Warren Landry Lockhart, producer of the Oscar-winning documentary “Who Are the DeBolts? (And Where Did They Get 19 Children?)” and part of the team who helped turn Charles Schulz’s Peanuts into ice-skating shows and record albums, died suddenly in his Culver City office on Jan. 19. He was 71.

Lockhart was a writer and producer of family-themed films, television specials and theatrical productions.

He began his showbiz career somewhat indirectly through his work at United Airlines during the 1960s. At United he was in management marketing, focusing on travel logistics for film and entertainment companies and entertainers, such as Peter, Paul and Mary and Shipstads & Johnson Ice Follies.

In 1968 Lockhart went to work for the Ice Follies, where he devised the concept of bringing Charles Schulz’s Peanuts characters to the ice-skating show. Schulz introduced him to Lee Mendelson, producer of the Peanuts television specials, and soon hired Lockhart as president of Charles Schulz Creative Associates, managing the marketing and distribution of Peanuts merchandise worldwide with United Features Syndicate. The company also produced television, stage and film projects.

In 1973 Lockhart, with co-producers Duane Bogie and Walt deFaria, developed an adaptation of Mary Norton children’s fantasy novel “The Borrowers” as a special for the “Hallmark Hall of Fame” series, and Lockhart drew an Emmy nomination for the NBC telepic.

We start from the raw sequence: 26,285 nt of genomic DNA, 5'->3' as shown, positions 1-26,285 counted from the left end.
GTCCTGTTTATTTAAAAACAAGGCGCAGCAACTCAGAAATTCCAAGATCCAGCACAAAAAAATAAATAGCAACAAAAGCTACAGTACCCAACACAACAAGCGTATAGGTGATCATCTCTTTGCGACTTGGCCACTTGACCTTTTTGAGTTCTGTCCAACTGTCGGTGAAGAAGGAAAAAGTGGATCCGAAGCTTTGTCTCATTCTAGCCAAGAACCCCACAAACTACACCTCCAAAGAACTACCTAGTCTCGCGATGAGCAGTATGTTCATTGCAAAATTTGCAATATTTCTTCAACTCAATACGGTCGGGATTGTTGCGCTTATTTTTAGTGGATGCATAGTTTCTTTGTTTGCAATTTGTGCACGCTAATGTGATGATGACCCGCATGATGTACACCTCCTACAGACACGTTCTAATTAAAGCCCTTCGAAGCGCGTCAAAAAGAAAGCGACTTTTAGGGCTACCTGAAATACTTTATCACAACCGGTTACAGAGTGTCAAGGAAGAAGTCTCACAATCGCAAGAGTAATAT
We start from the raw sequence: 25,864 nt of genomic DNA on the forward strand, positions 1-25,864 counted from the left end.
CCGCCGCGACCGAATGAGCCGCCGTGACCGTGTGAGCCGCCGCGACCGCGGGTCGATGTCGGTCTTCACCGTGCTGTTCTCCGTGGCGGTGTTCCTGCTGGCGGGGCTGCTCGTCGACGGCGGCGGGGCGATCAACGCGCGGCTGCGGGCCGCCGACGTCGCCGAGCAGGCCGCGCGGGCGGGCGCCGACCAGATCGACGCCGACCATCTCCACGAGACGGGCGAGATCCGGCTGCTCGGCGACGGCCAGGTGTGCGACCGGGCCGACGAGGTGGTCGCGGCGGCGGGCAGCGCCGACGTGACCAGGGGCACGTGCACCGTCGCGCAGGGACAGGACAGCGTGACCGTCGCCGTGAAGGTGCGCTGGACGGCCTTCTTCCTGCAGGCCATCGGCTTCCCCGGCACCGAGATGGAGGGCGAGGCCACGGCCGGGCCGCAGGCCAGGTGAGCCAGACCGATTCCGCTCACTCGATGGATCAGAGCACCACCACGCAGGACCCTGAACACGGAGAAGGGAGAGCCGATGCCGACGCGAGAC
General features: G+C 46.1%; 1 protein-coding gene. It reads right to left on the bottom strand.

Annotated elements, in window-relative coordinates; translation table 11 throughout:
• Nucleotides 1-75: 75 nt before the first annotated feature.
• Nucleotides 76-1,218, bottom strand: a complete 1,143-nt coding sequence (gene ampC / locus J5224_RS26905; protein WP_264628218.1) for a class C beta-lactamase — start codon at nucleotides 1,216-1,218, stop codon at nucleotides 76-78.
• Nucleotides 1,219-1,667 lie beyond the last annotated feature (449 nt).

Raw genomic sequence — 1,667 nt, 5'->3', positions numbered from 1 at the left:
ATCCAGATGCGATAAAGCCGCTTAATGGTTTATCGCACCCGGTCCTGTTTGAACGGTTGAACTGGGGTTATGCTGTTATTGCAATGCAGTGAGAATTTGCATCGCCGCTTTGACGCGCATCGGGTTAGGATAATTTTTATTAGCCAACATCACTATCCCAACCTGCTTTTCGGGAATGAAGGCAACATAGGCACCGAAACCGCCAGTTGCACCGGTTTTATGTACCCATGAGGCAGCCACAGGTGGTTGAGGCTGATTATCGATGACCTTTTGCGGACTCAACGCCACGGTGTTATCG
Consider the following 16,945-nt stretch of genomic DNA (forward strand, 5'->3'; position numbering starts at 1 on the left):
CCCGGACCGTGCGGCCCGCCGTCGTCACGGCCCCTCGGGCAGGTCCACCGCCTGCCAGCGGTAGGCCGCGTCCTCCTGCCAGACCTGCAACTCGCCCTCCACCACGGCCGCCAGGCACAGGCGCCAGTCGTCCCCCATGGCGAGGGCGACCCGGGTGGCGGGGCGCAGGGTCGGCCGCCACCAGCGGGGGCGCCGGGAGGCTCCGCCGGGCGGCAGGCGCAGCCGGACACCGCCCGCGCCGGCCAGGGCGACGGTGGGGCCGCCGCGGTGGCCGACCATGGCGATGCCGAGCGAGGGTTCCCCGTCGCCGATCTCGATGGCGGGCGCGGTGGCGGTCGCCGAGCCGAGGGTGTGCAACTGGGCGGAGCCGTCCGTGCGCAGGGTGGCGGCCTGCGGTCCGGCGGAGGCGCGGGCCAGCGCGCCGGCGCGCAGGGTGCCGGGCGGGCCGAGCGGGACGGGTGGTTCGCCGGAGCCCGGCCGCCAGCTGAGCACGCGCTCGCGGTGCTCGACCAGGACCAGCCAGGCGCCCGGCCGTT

Lockhart was part of the writing team who produced “Snoopy! The Musical,” a sequel to the Broadway production of “You’re a Good Man, Charlie Brown.”

He collaborated with Mendelson in 1976 on “Happy Anniversary, Charlie Brown,” which drew the Daytime Emmy for informational children’s special. Lockhart co-exec produced 1977’s “The Mouse and His Child,” an adaptation of Russell Hoban’s novel about two mechanical toy mice. In 1977 and 1978, he received Grammy nominations for best children’s recording for his work on “A Charlie Brown Christmas” and “Charlie Brown’s All-Stars,” respectively.

With co-producers John Korty and Dan McCann, Lockhart shared the 1978 Academy Award for documentary feature for “Who Are the DeBolts? (And Where Did They Get 19 Kids?),” a film about a couple who built a unique family comprised mostly of disabled children.

“Who Are the DeBolts?” was adapted for television in 1979 and picked up an Emmy nomination for informational program.

Lockhart was born in Hollywood, Calif. His father and grandfather both worked as sound technicians for the studios. He received his Bachelor of Sciences degree from UC Berkeley.

He is survived by his wife, Linda; two daughters and a son; and seven grandchildren.